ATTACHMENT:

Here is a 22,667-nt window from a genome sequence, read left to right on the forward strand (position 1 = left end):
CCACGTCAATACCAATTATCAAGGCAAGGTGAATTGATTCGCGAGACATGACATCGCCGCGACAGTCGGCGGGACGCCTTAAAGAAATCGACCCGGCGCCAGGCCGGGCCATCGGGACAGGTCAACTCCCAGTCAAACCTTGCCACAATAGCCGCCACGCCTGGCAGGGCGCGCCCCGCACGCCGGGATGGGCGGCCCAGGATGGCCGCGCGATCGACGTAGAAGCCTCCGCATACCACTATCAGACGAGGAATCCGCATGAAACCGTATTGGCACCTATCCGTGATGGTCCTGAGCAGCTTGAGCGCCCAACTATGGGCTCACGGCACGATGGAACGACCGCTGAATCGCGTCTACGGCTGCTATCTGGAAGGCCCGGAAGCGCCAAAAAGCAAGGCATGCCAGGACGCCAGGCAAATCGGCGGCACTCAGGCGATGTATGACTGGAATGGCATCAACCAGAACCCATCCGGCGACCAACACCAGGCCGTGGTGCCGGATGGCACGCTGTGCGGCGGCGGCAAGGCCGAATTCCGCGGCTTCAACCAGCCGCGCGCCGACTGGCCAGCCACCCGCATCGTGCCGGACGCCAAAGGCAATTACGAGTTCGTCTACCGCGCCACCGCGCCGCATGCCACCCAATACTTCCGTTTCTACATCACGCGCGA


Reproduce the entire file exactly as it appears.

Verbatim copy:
Here is a 22,667-nt window from a genome sequence, read left to right on the forward strand (position 1 = left end):
CCACGTCAATACCAATTATCAAGGCAAGGTGAATTGATTCGCGAGACATGACATCGCCGCGACAGTCGGCGGGACGCCTTAAAGAAATCGACCCGGCGCCAGGCCGGGCCATCGGGACAGGTCAACTCCCAGTCAAACCTTGCCACAATAGCCGCCACGCCTGGCAGGGCGCGCCCCGCACGCCGGGATGGGCGGCCCAGGATGGCCGCGCGATCGACGTAGAAGCCTCCGCATACCACTATCAGACGAGGAATCCGCATGAAACCGTATTGGCACCTATCCGTGATGGTCCTGAGCAGCTTGAGCGCCCAACTATGGGCTCACGGCACGATGGAACGACCGCTGAATCGCGTCTACGGCTGCTATCTGGAAGGCCCGGAAGCGCCAAAAAGCAAGGCATGCCAGGACGCCAGGCAAATCGGCGGCACTCAGGCGATGTATGACTGGAATGGCATCAACCAGAACCCATCCGGCGACCAACACCAGGCCGTGGTGCCGGATGGCACGCTGTGCGGCGGCGGCAAGGCCGAATTCCGCGGCTTCAACCAGCCGCGCGCCGACTGGCCAGCCACCCGCATCGTGCCGGACGCCAAAGGCAATTACGAGTTCGTCTACCGCGCCACCGCGCCGCATGCCACCCAATACTTCCGTTTCTACATCACGCGCGA